Environment & Energy

(Flickr/Todd Klassy) (https://flic.kr/p/qukd81)

Yesterday, the Billings Gazette reported that three oil refineries and a sugar beet factory in town are not polluting the air.

They interviewed a couple of staff from nearby facilities but did not talk to David Klemp– Air Quality Bureau Chief for the Department of Environmental Quality– the guy who's in charge of this information.

Credit: Lori Iverson/USFWS

A Washington, D.C. resident was cited and fined $280 for disturbing approximately 1,500 wintering elk at the National Elk Refuge on Monday, Feb. 20.

According to a press release by the U.S. Fish & Wildlife Service, the drone operator launched his equipment from a pullout along North Highway 89 in Jackson, Wyoming.

Lori Iverson serves as the Outreach and Visitor Services coordinator for NER. She says that whether or not someone is flying a drone or walking too closely to wildlife, it can stress them to the point of impacting their overall survival.

"Winter is a really tough time of year, we need animals to conserve as much energy as they can and reduce those conflicts with humans," said Iverson.

The 2017 legislative session convenes Jan. 1, 2016 in Helena with several proposals on the docket related to Montana wildlands. YPR's Brie Ripley spoke with Eastern Field Director of the Montana Wilderness Association, Charlie Smillie, about the most important issue on his mind.


Federal land managers say at least six sites within Montana's Upper Missouri River Breaks National Monument should be eligible for listing as historic places.

The sites were evaluated after a federal court determined the U.S. Bureau of Land Management designated hundreds of miles of roads within the monument without reviewing the potential impacts to historical resources.


Caitlin Cromwell

23 year-old Billings artist Phil Griffin went to Standing Rock from the standpoint of someone concerned over human-caused climate change. Upon arrival, however, Griffin soon learned more about himself and his blind spot for his own white privilege.


(Photo Courtesy of Alexander Newby/@TeaRoadTiger)
(Photo Courtesy of Alexander Newby/@TeaRoadTiger)

Demonstrators across the nation rallied Tuesday, November 15 to protest the Dakota Access Pipeline. In Bozeman, over 300 people answered the call outside the courthouse.

Montana State University student Amber Noseep was one of them.
She spoke to YPR's Brie Ripley about the most surprising part of the protest.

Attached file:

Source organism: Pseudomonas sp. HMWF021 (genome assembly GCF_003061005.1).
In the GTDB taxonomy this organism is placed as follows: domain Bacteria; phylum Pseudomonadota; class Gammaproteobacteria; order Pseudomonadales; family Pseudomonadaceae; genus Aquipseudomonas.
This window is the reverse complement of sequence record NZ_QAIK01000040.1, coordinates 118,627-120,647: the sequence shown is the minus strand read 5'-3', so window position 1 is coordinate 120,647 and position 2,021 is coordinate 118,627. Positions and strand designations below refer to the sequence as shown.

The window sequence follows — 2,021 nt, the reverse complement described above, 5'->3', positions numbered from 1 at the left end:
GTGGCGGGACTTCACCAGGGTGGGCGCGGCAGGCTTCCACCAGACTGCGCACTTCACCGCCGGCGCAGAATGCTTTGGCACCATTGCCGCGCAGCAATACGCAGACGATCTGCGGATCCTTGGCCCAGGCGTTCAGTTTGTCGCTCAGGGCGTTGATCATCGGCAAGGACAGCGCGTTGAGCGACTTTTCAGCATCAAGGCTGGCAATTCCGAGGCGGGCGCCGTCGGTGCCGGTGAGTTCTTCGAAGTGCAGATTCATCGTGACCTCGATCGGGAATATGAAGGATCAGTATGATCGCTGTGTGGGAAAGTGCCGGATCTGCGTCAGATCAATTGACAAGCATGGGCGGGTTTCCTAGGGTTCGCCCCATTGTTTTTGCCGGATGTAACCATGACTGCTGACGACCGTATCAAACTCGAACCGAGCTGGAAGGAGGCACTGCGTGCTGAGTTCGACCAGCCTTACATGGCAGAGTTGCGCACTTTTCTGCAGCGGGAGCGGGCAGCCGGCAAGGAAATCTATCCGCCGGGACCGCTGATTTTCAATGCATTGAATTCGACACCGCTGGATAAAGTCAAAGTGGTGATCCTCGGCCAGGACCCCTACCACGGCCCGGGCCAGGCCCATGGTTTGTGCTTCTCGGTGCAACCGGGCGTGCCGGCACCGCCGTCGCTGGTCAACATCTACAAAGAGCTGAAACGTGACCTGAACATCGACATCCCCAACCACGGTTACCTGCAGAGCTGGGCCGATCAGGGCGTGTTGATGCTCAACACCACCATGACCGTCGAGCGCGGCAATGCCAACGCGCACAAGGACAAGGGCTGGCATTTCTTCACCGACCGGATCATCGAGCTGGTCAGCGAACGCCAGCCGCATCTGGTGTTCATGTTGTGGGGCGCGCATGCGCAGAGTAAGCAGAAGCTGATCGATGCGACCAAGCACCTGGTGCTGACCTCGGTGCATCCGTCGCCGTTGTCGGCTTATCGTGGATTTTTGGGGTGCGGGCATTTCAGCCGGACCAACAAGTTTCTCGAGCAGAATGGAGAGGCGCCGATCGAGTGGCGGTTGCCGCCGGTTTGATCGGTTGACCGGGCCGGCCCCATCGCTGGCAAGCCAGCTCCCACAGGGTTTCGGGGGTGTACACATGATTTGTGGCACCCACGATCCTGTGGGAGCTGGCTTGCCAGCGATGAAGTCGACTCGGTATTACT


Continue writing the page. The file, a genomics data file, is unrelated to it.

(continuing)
Jackie Yamanaka

The former chief executive of Cargill said when it comes to talking about climate change, he wanted to be provocative without provoking the nearly 300 farmers and ranchers in attendance at the annual Montana Farm Bureau Federation annual conference.

Greg Page knows farmers and ranchers are generally skeptical about this topic.

So he opened by asking, “How many people believe we’re seeing climate change?”

About two dozen hands went up and someone yelled out, "It always changes."

Cargill

Greg Page, retired chief executive of Cargill, knows some farmers and ranchers view climate change as part of a liberal agenda. But he says agricultural producers to join the discussion.

The North Dakota-native isn’t interested in a debate over whether climate change exists or what’s the cause.  

"I don’t think we need to become zealots," Page says. "But given the criticality of being able to feed an ever increasing population, I think to be so sure that it’s not happening, that we do nothing or even talk about it or think about it is a mistake."

Jackie Yamanaka

ExxonMobil Pipeline Company agreed to pay 12-million dollars to the federal government and the state of Montana to resolve claims that stem from a 2011 pipeline break that spilled crude oil into the Yellowstone River in Laurel.

A proposed consent decree was filed in U.S. District Court on September 21, 2016 to address the natural resource damage.

Jackie Yamanaka

Supporters of National Parks said to survive the next 100 years, the American public will need to visit and support the sites.

“I had 413 options and I wanted to be in Yellowstone,” said National Park Service Director Jonathan Jarvis.

He was among the dignitaries who gathered near the Roosevelt Arch, the north entrance to Yellowstone National Park, the country’s first, to celebrate the centennial of the National Park Service.

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